Not only is Vancouver one of the most beautiful cities in the world, but it also boasts world class bird watching. This country is spread out over a multitude of Micro ecosystems, from the spectacular snow-capped mountains to the north, to the farmlands in the south and east. All of it is transected by the mighty Fraser River meandering through marshland, multi-armed, to the Pacific Ocean to the west. This little portion of heaven is also one of the major stops on the Pacific Flyway giving it one of the best spots for migration birding. It rarely freezes solid along the coast in the winter months, which makes it one of the only spots in Canada for winter birding of terrestrial migrants. Vancouver is solidly in the Temperate Rain Forest as well as having areas that are in the rain shadow of Vancouver Island. These two environmental facts give it an average yearly rainfall difference of 55 inches. In the south, near the border, there is just 45 inches of rain contrasting with the 99 inches that fall along the mountains to the north, all of which is located within an hour’s drive. If you are looking for an amazing birding experience, Vancouver is one of the world’s best and as a bonus, you will get the amazing scenery thrown in for free.
Vancouver is west of the Rockies which gives it a very distinct geographic boundary separating the western species like the Stellar’s Jay from the more common Blue Jay to the east. If you are from the east or south I recommend a field guide. I don’t always use a field guide, but when I do……. I enjoy Sibley’s Field Guide to Birds of Western North America (pause for comedic effect.) A good portion of the species that live here year round have a slight darkening in the coloring of their feathers. Downy Woodpeckers, Song Sparrows, even Sooty grouse are somewhat grayer here on the “Wet” coast along with several other birds but are still considered the same species anywhere else on the continent. Reasoning for muted white is most likely the dense and dark forests here as well as the greater amount of overcast days giving darker birds the advantage for survival. In the summer there is a large diversity of birds that breed here, spread out over the different ecosystems. From the mountain birds, like Sooty Grouse, Black and Vaux’s Swifts and Olive-sided Flycatchers to the heavy Fir and Cedar forests like Hutton’s Vireo, Chestnut-backed Chickadees, Band-tailed Pigeons and Varied Thrush. There are also the deciduous forests made up of Cottonwood and alder and willow, where you will find Bullocks Oriole, Western Tanager, Rufous Hummingbirds and Willow Flycatchers. In the winter there are a great many birds that stay along the coast including Brant, Long-tailed Duck, Dunlin, Peregrine Falcon and a large number of Bald Eagles. Because the delta rarely freezes for long, there are several birds that make their home in the marshes and farmland as well including, Trumpeter Swans, Virginia Rail, American Widgeon, Short-eared Owl, and the Western Meadowlark.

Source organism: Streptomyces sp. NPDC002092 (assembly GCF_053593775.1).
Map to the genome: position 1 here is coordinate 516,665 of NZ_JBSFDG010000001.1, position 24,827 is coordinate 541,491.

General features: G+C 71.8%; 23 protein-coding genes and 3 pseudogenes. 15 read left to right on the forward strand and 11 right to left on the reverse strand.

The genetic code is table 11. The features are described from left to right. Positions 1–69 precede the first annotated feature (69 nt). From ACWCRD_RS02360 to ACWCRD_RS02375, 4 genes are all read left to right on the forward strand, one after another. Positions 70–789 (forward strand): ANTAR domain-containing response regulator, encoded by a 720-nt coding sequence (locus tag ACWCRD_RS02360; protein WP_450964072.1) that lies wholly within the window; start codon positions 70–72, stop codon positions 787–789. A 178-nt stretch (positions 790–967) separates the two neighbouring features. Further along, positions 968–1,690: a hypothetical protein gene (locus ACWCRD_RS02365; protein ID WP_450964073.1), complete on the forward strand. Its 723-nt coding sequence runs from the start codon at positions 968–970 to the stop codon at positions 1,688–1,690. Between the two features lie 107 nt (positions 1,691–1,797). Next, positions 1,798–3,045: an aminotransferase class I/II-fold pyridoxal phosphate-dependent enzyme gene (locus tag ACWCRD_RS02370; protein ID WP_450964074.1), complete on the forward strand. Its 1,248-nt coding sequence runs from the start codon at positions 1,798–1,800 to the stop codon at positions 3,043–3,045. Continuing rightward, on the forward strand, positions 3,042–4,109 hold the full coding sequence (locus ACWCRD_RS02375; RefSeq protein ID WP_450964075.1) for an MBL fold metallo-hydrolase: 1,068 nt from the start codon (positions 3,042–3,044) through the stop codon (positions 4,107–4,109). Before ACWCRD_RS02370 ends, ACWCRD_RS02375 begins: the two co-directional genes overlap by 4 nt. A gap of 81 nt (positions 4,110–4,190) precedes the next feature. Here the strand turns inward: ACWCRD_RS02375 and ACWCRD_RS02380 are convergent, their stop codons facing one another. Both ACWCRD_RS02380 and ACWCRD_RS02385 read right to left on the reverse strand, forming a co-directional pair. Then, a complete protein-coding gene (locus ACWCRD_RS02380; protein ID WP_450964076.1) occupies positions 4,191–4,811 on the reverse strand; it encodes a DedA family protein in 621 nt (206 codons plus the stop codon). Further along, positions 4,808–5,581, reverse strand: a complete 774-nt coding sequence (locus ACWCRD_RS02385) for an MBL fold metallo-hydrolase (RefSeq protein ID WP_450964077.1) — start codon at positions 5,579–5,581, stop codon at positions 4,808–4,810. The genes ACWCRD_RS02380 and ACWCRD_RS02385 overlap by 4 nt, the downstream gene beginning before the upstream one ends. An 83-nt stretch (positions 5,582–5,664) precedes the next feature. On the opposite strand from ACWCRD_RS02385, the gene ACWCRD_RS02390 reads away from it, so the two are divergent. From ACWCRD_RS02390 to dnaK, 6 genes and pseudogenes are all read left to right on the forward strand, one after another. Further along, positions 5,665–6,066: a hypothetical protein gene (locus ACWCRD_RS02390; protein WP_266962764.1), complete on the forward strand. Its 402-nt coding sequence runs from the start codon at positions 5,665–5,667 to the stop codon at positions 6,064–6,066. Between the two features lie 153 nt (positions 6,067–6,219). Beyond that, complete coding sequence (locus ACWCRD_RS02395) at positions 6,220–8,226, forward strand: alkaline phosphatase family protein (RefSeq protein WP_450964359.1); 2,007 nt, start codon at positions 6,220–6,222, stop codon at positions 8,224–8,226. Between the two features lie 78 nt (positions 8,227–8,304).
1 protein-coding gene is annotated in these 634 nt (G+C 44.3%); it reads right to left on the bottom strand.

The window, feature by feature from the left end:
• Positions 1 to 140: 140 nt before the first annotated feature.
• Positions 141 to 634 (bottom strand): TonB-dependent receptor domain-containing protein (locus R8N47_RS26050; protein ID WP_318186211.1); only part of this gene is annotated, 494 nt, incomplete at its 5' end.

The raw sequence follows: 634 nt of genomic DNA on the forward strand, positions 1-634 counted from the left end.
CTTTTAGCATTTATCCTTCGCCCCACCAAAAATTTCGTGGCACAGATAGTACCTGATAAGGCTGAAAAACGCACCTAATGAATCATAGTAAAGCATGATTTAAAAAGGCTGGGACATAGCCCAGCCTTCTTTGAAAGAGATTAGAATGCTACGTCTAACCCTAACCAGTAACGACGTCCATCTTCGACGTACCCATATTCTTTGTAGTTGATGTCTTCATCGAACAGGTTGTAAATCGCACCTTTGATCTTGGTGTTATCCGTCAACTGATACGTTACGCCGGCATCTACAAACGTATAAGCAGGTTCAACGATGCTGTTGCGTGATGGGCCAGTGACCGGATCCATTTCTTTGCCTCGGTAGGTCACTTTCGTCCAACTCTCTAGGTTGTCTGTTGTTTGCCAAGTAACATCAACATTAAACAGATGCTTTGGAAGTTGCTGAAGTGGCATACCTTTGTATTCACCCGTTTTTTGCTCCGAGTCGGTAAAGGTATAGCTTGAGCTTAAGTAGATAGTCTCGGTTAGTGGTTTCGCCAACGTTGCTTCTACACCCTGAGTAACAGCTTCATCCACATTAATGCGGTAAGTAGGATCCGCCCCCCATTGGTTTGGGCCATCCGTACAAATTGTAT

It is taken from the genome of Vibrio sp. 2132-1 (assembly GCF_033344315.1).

The Parks and Rec
The jewel in Vancouver’s crown has to be Stanley Park. The 1000 acre park is surrounded by the salt water of English bay and Vancouver Harbour and is home to a wonderful array of species. You will find the Ocean going birds in the waters around the park on a path at sea level called the “Sea Wall.” There are freshwater birds in Lost Lagoon and the forest birds that live among some of Vancouver’s largest trees in the middle of the park. The trails here are well kept, very accessible and in close proximity to downtown. Another notable park in Vancouver proper is Queen Elizabeth Park. Not only is it one of the higher points to view the city from, but the many different plant species here draw in a great many type of birds to this little island in the city. When you are finished with your birding, you can head to the Bloedel Conservatory on the top of the park grounds and see some of the tropical birds housed in the geodesic dome that was built in 1969. An area that is fantastic for birding just alongside the Vancouver International Airport is Iona Island. Although a cab ride is required from the airport, there is a wonderful walk around the outer ponds which are home to several duck species in the breeding season as well as close ups of Marsh Wrens and the only place in the lower mainland to see Yellow-headed Blackbirds. If you are stealthy enough, this is also one of the best places to see Wilson’s snipes. The walk out on the Jetty, which extends well out into the ocean, can be very productive if the tide is right, especially during migration. In the fall you can see Snow Bunting, Horned Lark, Lapland Longspur and is one of the best places for Wandering Tattler. Because of the distance out into the straight, there is a good chance of seeing birds that rarely come ashore, including Yeagers and several species of gulls and terns. A must see spot in Vancouver is the Reifel Bird Sanctuary in Delta, just south of the Airport. This is a series of ponds and dykes on the flats where the Fraser River meets the ocean through a series of shallow islands of silt deposits. The sanctuary has done a wonderful job of using a combination of plants to keep the diversity of birds interesting. Among the highlights here are the Sandhill Cranes that nest here and the Black-crowned Night Herons that winter in the refuge with the Cranes. This is a great location for rarities as well with Tropical Kingbirds, Bohemian Waxwings, Snowy and Great Grey Owls all making brief appearances in the last couple of years. Rare bird sightings in Vancouver can be found "here."